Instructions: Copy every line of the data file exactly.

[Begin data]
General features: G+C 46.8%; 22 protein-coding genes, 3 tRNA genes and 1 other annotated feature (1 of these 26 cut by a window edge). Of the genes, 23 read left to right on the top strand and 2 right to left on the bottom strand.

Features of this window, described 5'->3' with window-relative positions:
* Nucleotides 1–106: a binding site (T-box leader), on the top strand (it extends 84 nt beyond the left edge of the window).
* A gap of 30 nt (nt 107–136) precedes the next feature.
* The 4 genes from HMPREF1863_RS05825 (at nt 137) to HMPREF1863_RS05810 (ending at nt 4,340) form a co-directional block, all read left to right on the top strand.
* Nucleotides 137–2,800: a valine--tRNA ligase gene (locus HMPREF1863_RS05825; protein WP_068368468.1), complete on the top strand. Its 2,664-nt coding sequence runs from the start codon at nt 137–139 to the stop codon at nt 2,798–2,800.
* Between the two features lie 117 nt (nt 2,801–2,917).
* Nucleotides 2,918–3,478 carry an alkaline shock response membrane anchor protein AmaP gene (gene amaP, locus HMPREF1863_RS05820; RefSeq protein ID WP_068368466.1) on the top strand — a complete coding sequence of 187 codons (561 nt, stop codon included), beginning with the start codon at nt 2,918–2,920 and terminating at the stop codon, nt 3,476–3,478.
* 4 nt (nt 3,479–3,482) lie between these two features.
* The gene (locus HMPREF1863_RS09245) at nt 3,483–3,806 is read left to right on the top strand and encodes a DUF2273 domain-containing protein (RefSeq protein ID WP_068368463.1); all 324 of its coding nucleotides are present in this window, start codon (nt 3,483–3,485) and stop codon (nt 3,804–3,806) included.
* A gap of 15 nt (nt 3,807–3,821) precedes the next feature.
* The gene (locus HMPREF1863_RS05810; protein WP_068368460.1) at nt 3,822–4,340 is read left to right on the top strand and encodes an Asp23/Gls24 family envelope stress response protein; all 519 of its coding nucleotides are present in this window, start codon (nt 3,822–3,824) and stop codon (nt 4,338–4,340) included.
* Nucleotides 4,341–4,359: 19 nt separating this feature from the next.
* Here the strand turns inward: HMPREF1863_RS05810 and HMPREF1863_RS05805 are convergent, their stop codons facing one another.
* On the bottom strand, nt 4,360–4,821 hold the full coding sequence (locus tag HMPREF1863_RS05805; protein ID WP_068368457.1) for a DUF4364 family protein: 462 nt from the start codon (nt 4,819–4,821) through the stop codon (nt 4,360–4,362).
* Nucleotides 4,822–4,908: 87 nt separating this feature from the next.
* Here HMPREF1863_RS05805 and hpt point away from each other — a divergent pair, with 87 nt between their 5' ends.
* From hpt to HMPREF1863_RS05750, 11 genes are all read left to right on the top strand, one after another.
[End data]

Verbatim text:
General features: G+C 46.8%; 22 protein-coding genes, 3 tRNA genes and 1 other annotated feature (1 of these 26 cut by a window edge). Of the genes, 23 read left to right on the top strand and 2 right to left on the bottom strand.

Features of this window, described 5'->3' with window-relative positions:
* Nucleotides 1–106: a binding site (T-box leader), on the top strand (it extends 84 nt beyond the left edge of the window).
* A gap of 30 nt (nt 107–136) precedes the next feature.
* The 4 genes from HMPREF1863_RS05825 (at nt 137) to HMPREF1863_RS05810 (ending at nt 4,340) form a co-directional block, all read left to right on the top strand.
* Nucleotides 137–2,800: a valine--tRNA ligase gene (locus HMPREF1863_RS05825; protein WP_068368468.1), complete on the top strand. Its 2,664-nt coding sequence runs from the start codon at nt 137–139 to the stop codon at nt 2,798–2,800.
* Between the two features lie 117 nt (nt 2,801–2,917).
* Nucleotides 2,918–3,478 carry an alkaline shock response membrane anchor protein AmaP gene (gene amaP, locus HMPREF1863_RS05820; RefSeq protein ID WP_068368466.1) on the top strand — a complete coding sequence of 187 codons (561 nt, stop codon included), beginning with the start codon at nt 2,918–2,920 and terminating at the stop codon, nt 3,476–3,478.
* 4 nt (nt 3,479–3,482) lie between these two features.
* The gene (locus HMPREF1863_RS09245) at nt 3,483–3,806 is read left to right on the top strand and encodes a DUF2273 domain-containing protein (RefSeq protein ID WP_068368463.1); all 324 of its coding nucleotides are present in this window, start codon (nt 3,483–3,485) and stop codon (nt 3,804–3,806) included.
* A gap of 15 nt (nt 3,807–3,821) precedes the next feature.
* The gene (locus HMPREF1863_RS05810; protein WP_068368460.1) at nt 3,822–4,340 is read left to right on the top strand and encodes an Asp23/Gls24 family envelope stress response protein; all 519 of its coding nucleotides are present in this window, start codon (nt 3,822–3,824) and stop codon (nt 4,338–4,340) included.
* Nucleotides 4,341–4,359: 19 nt separating this feature from the next.
* Here the strand turns inward: HMPREF1863_RS05810 and HMPREF1863_RS05805 are convergent, their stop codons facing one another.
* On the bottom strand, nt 4,360–4,821 hold the full coding sequence (locus tag HMPREF1863_RS05805; protein ID WP_068368457.1) for a DUF4364 family protein: 462 nt from the start codon (nt 4,819–4,821) through the stop codon (nt 4,360–4,362).
* Nucleotides 4,822–4,908: 87 nt separating this feature from the next.
* Here HMPREF1863_RS05805 and hpt point away from each other — a divergent pair, with 87 nt between their 5' ends.
* From hpt to HMPREF1863_RS05750, 11 genes are all read left to right on the top strand, one after another.